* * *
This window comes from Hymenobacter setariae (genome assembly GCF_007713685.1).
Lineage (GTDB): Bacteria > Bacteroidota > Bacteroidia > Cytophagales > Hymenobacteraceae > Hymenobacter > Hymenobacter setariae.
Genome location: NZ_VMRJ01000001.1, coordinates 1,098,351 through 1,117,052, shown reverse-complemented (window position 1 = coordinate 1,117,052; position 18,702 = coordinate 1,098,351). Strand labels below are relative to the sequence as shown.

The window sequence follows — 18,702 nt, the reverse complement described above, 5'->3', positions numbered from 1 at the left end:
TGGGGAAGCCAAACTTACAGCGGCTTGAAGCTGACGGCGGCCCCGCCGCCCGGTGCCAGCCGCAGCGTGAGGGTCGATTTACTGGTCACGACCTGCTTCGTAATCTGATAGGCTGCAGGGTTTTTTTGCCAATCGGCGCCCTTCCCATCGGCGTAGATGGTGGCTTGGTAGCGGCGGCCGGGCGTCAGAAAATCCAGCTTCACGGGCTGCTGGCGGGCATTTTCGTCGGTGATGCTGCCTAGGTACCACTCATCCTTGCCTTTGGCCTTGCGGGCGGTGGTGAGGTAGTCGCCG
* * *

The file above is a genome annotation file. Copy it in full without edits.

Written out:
This window comes from Hymenobacter setariae (genome assembly GCF_007713685.1).
Lineage (GTDB): Bacteria > Bacteroidota > Bacteroidia > Cytophagales > Hymenobacteraceae > Hymenobacter > Hymenobacter setariae.
Genome location: NZ_VMRJ01000001.1, coordinates 1,098,351 through 1,117,052, shown reverse-complemented (window position 1 = coordinate 1,117,052; position 18,702 = coordinate 1,098,351). Strand labels below are relative to the sequence as shown.

The window sequence follows — 18,702 nt, the reverse complement described above, 5'->3', positions numbered from 1 at the left end:
TGGGGAAGCCAAACTTACAGCGGCTTGAAGCTGACGGCGGCCCCGCCGCCCGGTGCCAGCCGCAGCGTGAGGGTCGATTTACTGGTCACGACCTGCTTCGTAATCTGATAGGCTGCAGGGTTTTTTTGCCAATCGGCGCCCTTCCCATCGGCGTAGATGGTGGCTTGGTAGCGGCGGCCGGGCGTCAGAAAATCCAGCTTCACGGGCTGCTGGCGGGCATTTTCGTCGGTGATGCTGCCTAGGTACCACTCATCCTTGCCTTTGGCCTTGCGGGCGGTGGTGAGGTAGTCGCCG